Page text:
Let’s look at a common example:
A common problem for beginning guitar players is the inability to switch chords without hesitation.
The question is: “I’ve been practicing chords for a while now and I’m still having trouble being able to change chords. How can I fix it?”
The common answer is: “Just keep working on it and you will get better." Or “Play the chords slowly until you can play them easier and then play them faster”. Both answers are bad. The second answer is better than the first but it is still incomplete.
The real problem here is that the guitar player doesn’t know their chords well enough. They never thought to make sure that they know the chord completely and they never practiced making sure that their fingers were always in the right place. The domino effect of not knowing the chords causes hesitation when switching from one chord to another. The hesitation slows them down and that means that they will be late switching to the next chord and it will continue from chord to chord until the guitarist is hopelessly behind and stops playing in frustration.
A simple drill to fix this issue:
1. Form the chord with your fingers, exactly as they are supposed to be (fingers arched correctly and fingertips being used to press down on the notes) and hover above the fretboard - touching the strings but not pressing down on the fretboard.
Perfect practice doesn’t mean practicing without mistakes, the mistakes are going to be there-you would need to practice something if you could already play it perfectly. Perfect practice means analyzing your guitar playing and finding the things that are preventing you from being the guitar player that you want to be and fixing those things.
There are some things on the surface that are causing the problems you have but if you dig deeper, you may find that there is something else entirely that is the real issue. Once you find that you can now set about fixing that issue. The question is how do you figure out what the real issue is
Does Practice Really Make Perfect?
When it comes to being the best you can be, we almost always think of, or hear, the phrase “Practice Makes Perfect” and we have just accepted that to be the truth. Is it really though? Does just the art of doing things over and over and over again guarantee that you will play anything perfectly?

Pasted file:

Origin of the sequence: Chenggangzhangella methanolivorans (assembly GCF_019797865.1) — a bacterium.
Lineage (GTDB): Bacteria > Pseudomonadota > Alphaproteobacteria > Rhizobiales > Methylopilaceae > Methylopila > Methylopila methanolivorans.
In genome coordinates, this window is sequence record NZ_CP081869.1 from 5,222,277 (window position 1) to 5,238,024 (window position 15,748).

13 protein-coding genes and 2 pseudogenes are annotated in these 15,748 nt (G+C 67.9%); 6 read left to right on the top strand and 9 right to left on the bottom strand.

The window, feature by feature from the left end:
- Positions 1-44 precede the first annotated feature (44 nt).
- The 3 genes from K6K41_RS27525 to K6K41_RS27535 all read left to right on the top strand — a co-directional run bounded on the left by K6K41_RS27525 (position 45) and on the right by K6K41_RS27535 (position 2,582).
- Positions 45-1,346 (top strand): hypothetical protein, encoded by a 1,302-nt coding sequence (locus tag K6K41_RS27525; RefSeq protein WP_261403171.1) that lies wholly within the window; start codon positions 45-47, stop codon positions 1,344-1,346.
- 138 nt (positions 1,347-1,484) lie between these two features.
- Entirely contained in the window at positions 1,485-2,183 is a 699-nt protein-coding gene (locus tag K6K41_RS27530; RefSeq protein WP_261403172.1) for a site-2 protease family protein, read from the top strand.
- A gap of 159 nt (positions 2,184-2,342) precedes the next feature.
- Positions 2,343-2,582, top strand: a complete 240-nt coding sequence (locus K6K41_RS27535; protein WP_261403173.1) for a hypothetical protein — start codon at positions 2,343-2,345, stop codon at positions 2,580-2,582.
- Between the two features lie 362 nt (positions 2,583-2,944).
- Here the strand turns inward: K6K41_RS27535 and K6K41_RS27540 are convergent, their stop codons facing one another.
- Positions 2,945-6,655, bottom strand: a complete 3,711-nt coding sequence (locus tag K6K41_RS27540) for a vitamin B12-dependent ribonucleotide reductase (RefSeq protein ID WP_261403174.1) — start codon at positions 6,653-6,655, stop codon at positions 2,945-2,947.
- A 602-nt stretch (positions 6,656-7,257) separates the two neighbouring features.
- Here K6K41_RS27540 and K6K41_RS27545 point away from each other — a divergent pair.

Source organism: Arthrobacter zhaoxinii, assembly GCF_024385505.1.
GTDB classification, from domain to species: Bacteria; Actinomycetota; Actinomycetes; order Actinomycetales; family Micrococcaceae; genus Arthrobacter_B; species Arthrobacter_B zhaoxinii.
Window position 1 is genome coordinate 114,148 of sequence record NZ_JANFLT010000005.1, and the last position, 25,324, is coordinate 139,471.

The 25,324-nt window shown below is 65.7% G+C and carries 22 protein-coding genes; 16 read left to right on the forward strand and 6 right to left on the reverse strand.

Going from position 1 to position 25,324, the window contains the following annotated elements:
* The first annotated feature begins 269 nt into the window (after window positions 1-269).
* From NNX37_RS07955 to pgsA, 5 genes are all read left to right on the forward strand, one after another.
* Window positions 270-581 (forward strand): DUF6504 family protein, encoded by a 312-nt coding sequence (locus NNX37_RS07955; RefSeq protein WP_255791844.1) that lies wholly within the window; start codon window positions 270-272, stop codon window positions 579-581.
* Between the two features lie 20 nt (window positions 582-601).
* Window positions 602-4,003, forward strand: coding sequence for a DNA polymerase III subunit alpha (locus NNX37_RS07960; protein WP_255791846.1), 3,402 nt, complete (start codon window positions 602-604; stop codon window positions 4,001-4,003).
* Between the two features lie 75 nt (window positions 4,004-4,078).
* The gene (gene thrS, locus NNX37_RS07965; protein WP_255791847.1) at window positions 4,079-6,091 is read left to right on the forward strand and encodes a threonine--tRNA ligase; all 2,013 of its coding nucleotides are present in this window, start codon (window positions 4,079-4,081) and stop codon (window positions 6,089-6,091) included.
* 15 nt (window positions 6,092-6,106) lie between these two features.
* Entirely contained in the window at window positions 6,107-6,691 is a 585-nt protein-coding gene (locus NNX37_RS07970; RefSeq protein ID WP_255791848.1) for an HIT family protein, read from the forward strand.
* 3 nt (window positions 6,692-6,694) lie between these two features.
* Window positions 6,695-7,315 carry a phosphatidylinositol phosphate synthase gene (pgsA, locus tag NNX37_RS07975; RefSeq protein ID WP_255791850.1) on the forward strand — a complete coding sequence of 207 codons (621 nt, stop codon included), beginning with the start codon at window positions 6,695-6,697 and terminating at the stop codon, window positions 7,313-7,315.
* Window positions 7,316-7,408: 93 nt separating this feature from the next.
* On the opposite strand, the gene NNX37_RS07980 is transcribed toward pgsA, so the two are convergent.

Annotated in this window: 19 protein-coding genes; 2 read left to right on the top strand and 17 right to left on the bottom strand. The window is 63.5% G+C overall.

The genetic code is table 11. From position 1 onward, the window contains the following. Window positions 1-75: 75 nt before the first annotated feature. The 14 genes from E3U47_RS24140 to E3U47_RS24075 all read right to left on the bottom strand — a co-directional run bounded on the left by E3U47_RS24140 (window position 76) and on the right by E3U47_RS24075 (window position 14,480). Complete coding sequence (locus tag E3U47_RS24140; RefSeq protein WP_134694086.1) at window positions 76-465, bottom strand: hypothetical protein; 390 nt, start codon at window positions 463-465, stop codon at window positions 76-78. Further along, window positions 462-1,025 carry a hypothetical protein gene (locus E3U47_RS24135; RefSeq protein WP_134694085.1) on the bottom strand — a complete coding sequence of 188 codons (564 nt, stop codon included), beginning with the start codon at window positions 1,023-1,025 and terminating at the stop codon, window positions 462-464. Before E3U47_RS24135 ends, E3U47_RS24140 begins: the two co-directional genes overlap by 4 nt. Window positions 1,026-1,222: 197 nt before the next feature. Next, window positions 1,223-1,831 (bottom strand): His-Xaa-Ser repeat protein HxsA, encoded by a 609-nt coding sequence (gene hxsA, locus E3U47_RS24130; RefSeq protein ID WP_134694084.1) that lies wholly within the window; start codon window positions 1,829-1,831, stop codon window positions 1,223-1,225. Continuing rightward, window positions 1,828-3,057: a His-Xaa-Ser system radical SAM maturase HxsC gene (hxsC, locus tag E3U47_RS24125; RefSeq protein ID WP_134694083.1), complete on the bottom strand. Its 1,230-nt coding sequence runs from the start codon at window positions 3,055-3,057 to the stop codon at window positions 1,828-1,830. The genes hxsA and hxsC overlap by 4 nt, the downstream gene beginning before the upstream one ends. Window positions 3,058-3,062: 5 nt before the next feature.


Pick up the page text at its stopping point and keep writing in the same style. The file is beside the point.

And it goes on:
In short the answer is not exactly. While you do need to practice and work to achieve perfection, if you don’t practice the correct way and just keep doing things over and over again without focusing on what it is that is holding you back, the chance of you perfecting anything is very low.
Instead of saying-“Practice Makes Perfect” lets introduce a new thought. That new thought is “Perfect Practice Makes Perfect”. How much more powerful is that thought? If you practice perfectly how much more likely are you to perfect whatever it is that you are working on?
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Spend a 10 - 20 minutes a day practicing this with all of your chords and you will notice an improvement in your ability to play and change chords fairly quickly. Even if this isn’t completely fixed right away, which is normal, you will notice an improvement and that is the most important thing. As you continue to practice this way, you will continually see improvement. If you practiced this the conventional way, you wouldn’t see improvement each time that you practice.
This is an example of how you practice perfectly to fix an issue with your guitar playing. The exercise above develops the muscle memory in our fingers. This helps you remember and play chords easier and as a result, you will then be able to switch chords perfectly and with no hesitation.
About The Author: Byron Marks teaches guitar lessons in Manchester, NH to students of all ages and ability levels
2. Squeeze down on the chord and hold for a 5 count.
3. Over squeeze the chord (press down harder than you normally would) for a 3 count.
5. Relax your fret hand (same as you did in step 1) 6. Repeat